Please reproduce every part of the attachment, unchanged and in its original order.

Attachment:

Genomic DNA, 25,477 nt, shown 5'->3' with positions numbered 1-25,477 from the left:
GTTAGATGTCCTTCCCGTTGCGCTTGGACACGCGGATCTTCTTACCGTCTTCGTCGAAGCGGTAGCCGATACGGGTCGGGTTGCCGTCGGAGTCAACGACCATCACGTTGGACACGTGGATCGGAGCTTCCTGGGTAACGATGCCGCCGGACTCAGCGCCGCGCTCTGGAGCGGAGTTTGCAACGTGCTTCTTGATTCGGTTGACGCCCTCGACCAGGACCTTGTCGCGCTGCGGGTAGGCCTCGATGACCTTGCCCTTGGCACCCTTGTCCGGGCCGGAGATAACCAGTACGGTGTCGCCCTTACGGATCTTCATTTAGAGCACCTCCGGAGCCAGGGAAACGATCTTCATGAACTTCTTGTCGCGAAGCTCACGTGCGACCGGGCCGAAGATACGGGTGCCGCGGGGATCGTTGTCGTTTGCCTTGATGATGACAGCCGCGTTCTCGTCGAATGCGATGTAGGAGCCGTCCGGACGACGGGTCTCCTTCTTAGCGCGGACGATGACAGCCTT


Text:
Genomic DNA, 25,477 nt, shown 5'->3' with positions numbered 1-25,477 from the left:
GTTAGATGTCCTTCCCGTTGCGCTTGGACACGCGGATCTTCTTACCGTCTTCGTCGAAGCGGTAGCCGATACGGGTCGGGTTGCCGTCGGAGTCAACGACCATCACGTTGGACACGTGGATCGGAGCTTCCTGGGTAACGATGCCGCCGGACTCAGCGCCGCGCTCTGGAGCGGAGTTTGCAACGTGCTTCTTGATTCGGTTGACGCCCTCGACCAGGACCTTGTCGCGCTGCGGGTAGGCCTCGATGACCTTGCCCTTGGCACCCTTGTCCGGGCCGGAGATAACCAGTACGGTGTCGCCCTTACGGATCTTCATTTAGAGCACCTCCGGAGCCAGGGAAACGATCTTCATGAACTTCTTGTCGCGAAGCTCACGTGCGACCGGGCCGAAGATACGGGTGCCGCGGGGATCGTTGTCGTTTGCCTTGATGATGACAGCCGCGTTCTCGTCGAATGCGATGTAGGAGCCGTCCGGACGACGGGTCTCCTTCTTAGCGCGGACGATGACAGCCTT